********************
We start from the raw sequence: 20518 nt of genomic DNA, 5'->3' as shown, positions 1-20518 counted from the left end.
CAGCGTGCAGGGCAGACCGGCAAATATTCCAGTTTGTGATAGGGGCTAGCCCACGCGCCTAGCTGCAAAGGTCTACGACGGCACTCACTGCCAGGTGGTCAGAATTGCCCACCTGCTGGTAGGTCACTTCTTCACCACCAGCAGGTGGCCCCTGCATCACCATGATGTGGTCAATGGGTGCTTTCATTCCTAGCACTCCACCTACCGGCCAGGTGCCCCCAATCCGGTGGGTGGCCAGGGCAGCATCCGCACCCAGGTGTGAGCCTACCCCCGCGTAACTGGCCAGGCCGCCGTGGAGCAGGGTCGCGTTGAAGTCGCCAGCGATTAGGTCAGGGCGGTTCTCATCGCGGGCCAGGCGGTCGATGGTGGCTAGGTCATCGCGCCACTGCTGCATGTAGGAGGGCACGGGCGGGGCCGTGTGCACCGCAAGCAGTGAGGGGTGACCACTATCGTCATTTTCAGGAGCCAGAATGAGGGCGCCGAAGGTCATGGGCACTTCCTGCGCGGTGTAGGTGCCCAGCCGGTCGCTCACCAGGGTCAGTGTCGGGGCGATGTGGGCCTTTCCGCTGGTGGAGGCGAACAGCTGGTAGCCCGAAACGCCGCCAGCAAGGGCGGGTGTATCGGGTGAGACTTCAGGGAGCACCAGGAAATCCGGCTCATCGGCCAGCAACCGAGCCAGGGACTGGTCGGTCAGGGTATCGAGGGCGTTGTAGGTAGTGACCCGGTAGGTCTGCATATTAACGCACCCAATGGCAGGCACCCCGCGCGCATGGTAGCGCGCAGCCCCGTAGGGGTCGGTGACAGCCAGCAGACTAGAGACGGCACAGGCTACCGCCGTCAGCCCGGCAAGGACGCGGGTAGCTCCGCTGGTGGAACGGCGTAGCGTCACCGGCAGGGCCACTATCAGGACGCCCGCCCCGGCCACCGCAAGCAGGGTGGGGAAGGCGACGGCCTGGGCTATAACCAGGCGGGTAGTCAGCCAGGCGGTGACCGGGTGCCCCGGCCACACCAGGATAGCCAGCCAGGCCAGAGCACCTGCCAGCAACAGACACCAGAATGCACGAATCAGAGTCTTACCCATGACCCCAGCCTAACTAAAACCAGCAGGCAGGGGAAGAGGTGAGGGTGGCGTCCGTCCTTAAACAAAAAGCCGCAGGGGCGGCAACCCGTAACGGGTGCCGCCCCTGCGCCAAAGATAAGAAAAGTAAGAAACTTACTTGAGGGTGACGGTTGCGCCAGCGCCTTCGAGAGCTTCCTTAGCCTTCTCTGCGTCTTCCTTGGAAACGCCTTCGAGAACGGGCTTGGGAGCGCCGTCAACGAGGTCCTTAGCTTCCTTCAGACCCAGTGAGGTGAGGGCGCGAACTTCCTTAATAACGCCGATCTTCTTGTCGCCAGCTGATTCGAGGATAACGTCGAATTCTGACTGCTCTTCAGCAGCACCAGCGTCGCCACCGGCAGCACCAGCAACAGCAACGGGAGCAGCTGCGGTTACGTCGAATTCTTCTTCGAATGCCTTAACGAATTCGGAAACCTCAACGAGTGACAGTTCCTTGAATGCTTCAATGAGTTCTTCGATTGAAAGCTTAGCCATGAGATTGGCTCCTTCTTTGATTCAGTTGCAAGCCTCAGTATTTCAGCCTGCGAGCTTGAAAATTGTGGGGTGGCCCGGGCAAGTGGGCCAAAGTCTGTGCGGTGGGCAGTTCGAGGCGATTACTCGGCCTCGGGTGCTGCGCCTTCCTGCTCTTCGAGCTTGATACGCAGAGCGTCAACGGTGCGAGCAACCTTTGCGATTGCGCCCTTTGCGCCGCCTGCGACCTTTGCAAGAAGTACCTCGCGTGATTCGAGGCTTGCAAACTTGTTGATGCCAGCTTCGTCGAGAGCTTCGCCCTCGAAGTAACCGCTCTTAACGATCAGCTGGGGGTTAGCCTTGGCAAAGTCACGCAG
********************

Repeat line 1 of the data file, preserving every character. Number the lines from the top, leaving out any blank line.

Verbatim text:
We start from the raw sequence: 20518 nt of genomic DNA, 5'->3' as shown, positions 1-20518 counted from the left end.